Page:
The leak of Koh’s two opinions was probably timed to coincide with the hearings before the Committee, and will provide the Committee’s members with ample fodder to criticize a government whose position was expertly dismantled by its own legal advisor. Even if the US decides to stick to its guns, its position has been undermined. I frankly cannot think of a similar situation in which the disclosure of internal legal advice and the timing of that disclosure have so fatally compromised a state’s public legal position on a matter of comparable importance (a good, but imperfect, comparison point might be Lord Goldsmith’s advice to the UK government with regard to the invasion of Iraq). The Committee will have a field day. If I was the US delegation in Geneva, I think it would be far better to cut one’s losses and stick to the deliberate constructive ambiguity in the US Fourth Report, without reasserting the previous position or engaging the Committee on this issue in any detail.

Of the two opinions, the ICCPR one is more interesting, and I’ll address it first, since the territorial scope of the CAT is an easier question. In many of its articles the CAT refers to state obligations extending to ‘any territory under its jurisdiction’, a formulation that is clearly not limited to sovereign title over territory, unlike the ICCPR ‘s seemingly dual requirement that individuals must be both within the state’s territory and subject to its jurisdiction. Koh’s ICCPR opinion is convincing in arguing that the text of Article 2(1) is not all that clear and unambiguous, since the ‘and’ can easily be read as an ‘or’ (as the Committee did), and since the ‘within its territory and subject to its jurisdiction’ qualifier could only refer to the positive obligation to ensure human rights, but not limit the negative obligation to respect them.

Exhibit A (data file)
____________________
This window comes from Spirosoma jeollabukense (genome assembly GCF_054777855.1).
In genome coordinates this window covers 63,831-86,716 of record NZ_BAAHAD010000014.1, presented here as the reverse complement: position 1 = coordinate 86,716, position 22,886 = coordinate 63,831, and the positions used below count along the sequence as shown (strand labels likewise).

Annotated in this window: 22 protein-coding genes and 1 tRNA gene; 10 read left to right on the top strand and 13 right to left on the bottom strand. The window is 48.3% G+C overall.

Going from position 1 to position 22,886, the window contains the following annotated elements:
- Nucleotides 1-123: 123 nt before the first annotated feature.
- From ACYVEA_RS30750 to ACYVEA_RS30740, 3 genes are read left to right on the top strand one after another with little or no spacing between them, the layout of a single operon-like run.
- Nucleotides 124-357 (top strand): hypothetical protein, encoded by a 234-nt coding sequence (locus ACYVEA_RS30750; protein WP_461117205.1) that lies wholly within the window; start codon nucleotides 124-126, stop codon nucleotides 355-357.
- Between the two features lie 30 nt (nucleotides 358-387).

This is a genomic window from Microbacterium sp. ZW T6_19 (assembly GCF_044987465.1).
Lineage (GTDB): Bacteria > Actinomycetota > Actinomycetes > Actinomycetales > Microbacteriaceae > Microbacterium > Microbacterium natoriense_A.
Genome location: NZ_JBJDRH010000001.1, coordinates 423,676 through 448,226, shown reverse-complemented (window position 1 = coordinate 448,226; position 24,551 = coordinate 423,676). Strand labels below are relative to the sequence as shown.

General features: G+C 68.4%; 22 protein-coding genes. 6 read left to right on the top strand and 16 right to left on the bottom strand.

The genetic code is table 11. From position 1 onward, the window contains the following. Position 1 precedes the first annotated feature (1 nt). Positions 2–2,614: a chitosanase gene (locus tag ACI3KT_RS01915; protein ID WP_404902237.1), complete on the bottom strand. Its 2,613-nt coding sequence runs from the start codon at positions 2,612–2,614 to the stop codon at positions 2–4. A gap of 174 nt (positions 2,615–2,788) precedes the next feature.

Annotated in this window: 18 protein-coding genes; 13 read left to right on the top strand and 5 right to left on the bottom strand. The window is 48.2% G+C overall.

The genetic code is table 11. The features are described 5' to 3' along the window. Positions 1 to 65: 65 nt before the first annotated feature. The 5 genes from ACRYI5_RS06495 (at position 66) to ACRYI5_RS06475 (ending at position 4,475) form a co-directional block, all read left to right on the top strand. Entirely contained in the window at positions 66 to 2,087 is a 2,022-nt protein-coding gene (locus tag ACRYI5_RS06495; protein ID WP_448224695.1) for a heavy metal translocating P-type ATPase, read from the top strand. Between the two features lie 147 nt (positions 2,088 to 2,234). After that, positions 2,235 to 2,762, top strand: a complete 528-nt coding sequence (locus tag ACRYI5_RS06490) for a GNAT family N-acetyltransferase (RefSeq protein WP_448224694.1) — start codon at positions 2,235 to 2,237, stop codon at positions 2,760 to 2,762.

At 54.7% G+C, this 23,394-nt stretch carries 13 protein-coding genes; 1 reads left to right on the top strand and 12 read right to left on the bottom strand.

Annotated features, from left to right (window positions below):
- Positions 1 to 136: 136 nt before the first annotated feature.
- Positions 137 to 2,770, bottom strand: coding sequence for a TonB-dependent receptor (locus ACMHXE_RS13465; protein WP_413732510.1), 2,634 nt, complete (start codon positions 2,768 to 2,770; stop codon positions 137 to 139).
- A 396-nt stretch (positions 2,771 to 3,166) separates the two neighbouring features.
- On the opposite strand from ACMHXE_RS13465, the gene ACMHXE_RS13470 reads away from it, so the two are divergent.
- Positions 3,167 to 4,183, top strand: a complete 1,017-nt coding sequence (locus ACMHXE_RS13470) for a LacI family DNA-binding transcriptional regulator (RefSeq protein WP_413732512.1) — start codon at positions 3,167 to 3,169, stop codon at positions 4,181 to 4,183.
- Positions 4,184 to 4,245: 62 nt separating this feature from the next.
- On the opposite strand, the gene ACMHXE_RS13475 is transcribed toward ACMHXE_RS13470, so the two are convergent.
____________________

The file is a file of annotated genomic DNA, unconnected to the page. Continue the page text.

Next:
Koh is also convincing in arguing that the US position hasn’t been either as consistent or as longstanding as is sometimes claimed, really starting only from 1995 and the then-legal adviser’s oral response to a question put to him by a member of the Human Rights Committee, that the issue was never seriously considered within the US government before that, and that neither the ICCPR’s object and purpose nor its travaux support the strictly territorial US position. Koh’s views is thus (p. 4) that:

• In particular, as detailed below, it is my considered opinion that a better legal reading would distinguish between the territorial scope of the Covenant’s obligation to “respect” and to “ensure” Covenant rights.

• A state incurs obligations to respect Covenant rights – i.e., is itself obligated not to violate those rights through its own actions or the actions of its agents – in those circumstances where a state exercises authority or effective control over the person or context at issue.

• A state incurs obligations to ensure Covenant rights – either by legislating or otherwise affirmatively acting to protect individuals abroad from harm by other states or entities – only where such individuals are both within its territory and subject to its jurisdiction, since in such cases the exercise of such affirmative authority would not conflict with the jurisdiction of any other sovereign.